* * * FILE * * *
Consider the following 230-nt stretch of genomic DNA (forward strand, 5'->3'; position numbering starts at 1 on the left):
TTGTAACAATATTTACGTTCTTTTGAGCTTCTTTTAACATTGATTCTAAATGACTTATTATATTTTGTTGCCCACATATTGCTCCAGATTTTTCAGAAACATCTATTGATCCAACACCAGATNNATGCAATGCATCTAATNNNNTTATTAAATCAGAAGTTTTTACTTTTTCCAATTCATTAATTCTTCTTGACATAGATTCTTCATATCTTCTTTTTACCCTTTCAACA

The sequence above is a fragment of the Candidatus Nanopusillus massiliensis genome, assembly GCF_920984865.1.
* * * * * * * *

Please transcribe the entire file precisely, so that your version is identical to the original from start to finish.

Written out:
Consider the following 230-nt stretch of genomic DNA (forward strand, 5'->3'; position numbering starts at 1 on the left):
TTGTAACAATATTTACGTTCTTTTGAGCTTCTTTTAACATTGATTCTAAATGACTTATTATATTTTGTTGCCCACATATTGCTCCAGATTTTTCAGAAACATCTATTGATCCAACACCAGATNNATGCAATGCATCTAATNNNNTTATTAAATCAGAAGTTTTTACTTTTTCCAATTCATTAATTCTTCTTGACATAGATTCTTCATATCTTCTTTTTACCCTTTCAACA

The sequence above is a fragment of the Candidatus Nanopusillus massiliensis genome, assembly GCF_920984865.1.